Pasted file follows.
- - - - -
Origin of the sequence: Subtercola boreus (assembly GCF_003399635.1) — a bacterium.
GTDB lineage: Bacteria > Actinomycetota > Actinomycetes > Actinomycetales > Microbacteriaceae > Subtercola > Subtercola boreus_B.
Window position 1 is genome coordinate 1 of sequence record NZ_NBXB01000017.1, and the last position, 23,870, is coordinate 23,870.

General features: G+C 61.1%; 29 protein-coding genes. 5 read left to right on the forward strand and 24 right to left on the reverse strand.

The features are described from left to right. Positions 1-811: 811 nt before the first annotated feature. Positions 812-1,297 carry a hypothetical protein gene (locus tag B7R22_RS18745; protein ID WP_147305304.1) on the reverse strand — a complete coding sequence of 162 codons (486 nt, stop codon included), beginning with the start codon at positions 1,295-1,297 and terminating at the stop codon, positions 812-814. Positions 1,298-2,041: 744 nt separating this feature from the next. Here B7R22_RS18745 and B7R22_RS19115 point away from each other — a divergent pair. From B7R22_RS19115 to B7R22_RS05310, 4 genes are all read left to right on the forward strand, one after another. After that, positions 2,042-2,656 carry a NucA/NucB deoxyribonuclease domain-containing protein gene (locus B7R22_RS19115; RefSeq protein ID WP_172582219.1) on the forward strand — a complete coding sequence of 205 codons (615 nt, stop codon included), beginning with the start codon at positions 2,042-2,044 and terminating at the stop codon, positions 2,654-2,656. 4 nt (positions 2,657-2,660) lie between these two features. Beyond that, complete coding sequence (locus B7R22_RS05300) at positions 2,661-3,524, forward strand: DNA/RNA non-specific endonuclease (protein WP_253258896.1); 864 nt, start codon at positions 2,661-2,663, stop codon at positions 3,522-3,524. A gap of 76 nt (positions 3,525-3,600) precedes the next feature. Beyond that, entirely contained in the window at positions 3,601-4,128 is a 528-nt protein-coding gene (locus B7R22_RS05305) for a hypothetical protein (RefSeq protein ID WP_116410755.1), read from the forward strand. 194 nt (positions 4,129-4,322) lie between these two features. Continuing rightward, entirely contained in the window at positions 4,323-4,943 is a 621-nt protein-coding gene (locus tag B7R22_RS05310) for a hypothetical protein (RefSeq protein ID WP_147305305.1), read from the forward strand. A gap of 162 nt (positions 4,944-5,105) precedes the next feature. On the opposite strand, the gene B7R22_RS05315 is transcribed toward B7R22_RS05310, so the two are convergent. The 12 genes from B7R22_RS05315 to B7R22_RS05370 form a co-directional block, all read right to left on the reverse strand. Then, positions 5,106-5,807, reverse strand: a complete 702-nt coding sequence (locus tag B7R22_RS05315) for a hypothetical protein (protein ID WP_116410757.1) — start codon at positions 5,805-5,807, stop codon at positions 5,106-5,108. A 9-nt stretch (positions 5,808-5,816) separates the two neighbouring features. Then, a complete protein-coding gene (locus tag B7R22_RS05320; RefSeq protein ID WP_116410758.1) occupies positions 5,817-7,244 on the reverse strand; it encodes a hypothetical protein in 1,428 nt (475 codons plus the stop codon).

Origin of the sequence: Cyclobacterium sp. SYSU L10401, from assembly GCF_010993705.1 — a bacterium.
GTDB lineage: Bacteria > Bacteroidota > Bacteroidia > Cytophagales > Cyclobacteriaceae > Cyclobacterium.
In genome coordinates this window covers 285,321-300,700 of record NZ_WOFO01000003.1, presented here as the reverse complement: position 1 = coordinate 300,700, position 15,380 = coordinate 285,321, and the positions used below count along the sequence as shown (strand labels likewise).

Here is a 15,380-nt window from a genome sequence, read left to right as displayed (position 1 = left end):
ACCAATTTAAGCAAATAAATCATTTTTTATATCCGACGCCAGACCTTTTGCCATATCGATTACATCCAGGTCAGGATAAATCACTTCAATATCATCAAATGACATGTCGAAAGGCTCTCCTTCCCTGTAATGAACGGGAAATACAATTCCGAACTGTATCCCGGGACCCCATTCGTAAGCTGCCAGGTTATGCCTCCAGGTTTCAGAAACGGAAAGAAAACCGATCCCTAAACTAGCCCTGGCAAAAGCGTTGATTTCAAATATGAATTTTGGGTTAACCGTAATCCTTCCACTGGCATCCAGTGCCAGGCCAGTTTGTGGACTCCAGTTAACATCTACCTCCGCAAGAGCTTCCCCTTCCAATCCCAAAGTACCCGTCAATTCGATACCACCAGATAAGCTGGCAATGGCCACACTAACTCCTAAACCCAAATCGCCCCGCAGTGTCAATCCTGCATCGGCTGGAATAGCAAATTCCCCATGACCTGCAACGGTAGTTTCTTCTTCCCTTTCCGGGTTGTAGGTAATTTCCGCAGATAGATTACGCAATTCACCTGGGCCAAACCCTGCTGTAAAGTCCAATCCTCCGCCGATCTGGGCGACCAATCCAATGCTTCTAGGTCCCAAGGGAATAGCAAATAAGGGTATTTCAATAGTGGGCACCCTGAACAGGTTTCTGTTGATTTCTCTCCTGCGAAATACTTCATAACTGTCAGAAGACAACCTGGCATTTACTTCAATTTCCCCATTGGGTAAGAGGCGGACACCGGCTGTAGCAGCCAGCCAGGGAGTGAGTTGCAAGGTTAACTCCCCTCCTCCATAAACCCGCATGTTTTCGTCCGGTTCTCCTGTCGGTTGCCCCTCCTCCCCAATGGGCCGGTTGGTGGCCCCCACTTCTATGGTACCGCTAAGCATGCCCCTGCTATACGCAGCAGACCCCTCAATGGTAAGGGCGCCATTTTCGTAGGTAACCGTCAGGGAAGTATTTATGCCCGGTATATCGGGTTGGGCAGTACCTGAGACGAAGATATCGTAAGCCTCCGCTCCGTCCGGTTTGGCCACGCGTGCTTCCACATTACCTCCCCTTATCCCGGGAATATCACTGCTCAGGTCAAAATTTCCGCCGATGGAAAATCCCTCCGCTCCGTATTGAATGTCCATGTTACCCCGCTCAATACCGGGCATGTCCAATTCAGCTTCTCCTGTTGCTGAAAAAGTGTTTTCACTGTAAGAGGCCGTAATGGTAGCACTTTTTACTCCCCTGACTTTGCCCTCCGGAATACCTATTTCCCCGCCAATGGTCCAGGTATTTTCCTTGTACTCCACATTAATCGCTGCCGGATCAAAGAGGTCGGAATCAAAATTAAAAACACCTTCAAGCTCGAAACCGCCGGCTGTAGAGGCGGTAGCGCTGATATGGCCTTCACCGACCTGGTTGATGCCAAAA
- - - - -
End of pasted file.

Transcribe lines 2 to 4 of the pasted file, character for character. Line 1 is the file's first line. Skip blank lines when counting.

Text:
GTDB lineage: Bacteria > Actinomycetota > Actinomycetes > Actinomycetales > Microbacteriaceae > Subtercola > Subtercola boreus_B.
Window position 1 is genome coordinate 1 of sequence record NZ_NBXB01000017.1, and the last position, 23,870, is coordinate 23,870.

General features: G+C 61.1%; 29 protein-coding genes. 5 read left to right on the forward strand and 24 right to left on the reverse strand.